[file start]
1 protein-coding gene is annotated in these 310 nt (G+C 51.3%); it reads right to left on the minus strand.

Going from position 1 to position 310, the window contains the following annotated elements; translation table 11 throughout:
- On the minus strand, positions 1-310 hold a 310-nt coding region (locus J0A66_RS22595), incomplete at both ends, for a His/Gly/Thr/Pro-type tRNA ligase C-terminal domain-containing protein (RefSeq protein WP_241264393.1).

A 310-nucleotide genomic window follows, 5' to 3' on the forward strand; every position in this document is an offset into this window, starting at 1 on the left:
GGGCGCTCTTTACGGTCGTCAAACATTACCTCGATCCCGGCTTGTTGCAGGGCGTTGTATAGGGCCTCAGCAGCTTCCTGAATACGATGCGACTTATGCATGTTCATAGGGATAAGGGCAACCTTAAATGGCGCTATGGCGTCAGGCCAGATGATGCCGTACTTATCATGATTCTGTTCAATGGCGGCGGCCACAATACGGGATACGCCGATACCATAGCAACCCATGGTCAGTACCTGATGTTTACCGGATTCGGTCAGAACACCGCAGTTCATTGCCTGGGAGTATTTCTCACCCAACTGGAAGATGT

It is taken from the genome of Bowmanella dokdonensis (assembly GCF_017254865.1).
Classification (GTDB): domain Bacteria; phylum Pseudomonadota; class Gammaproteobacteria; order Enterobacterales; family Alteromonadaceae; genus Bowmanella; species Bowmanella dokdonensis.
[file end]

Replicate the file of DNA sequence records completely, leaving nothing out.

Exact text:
1 protein-coding gene is annotated in these 310 nt (G+C 51.3%); it reads right to left on the minus strand.

Going from position 1 to position 310, the window contains the following annotated elements; translation table 11 throughout:
- On the minus strand, positions 1-310 hold a 310-nt coding region (locus J0A66_RS22595), incomplete at both ends, for a His/Gly/Thr/Pro-type tRNA ligase C-terminal domain-containing protein (RefSeq protein WP_241264393.1).

A 310-nucleotide genomic window follows, 5' to 3' on the forward strand; every position in this document is an offset into this window, starting at 1 on the left:
GGGCGCTCTTTACGGTCGTCAAACATTACCTCGATCCCGGCTTGTTGCAGGGCGTTGTATAGGGCCTCAGCAGCTTCCTGAATACGATGCGACTTATGCATGTTCATAGGGATAAGGGCAACCTTAAATGGCGCTATGGCGTCAGGCCAGATGATGCCGTACTTATCATGATTCTGTTCAATGGCGGCGGCCACAATACGGGATACGCCGATACCATAGCAACCCATGGTCAGTACCTGATGTTTACCGGATTCGGTCAGAACACCGCAGTTCATTGCCTGGGAGTATTTCTCACCCAACTGGAAGATGT

It is taken from the genome of Bowmanella dokdonensis (assembly GCF_017254865.1).
Classification (GTDB): domain Bacteria; phylum Pseudomonadota; class Gammaproteobacteria; order Enterobacterales; family Alteromonadaceae; genus Bowmanella; species Bowmanella dokdonensis.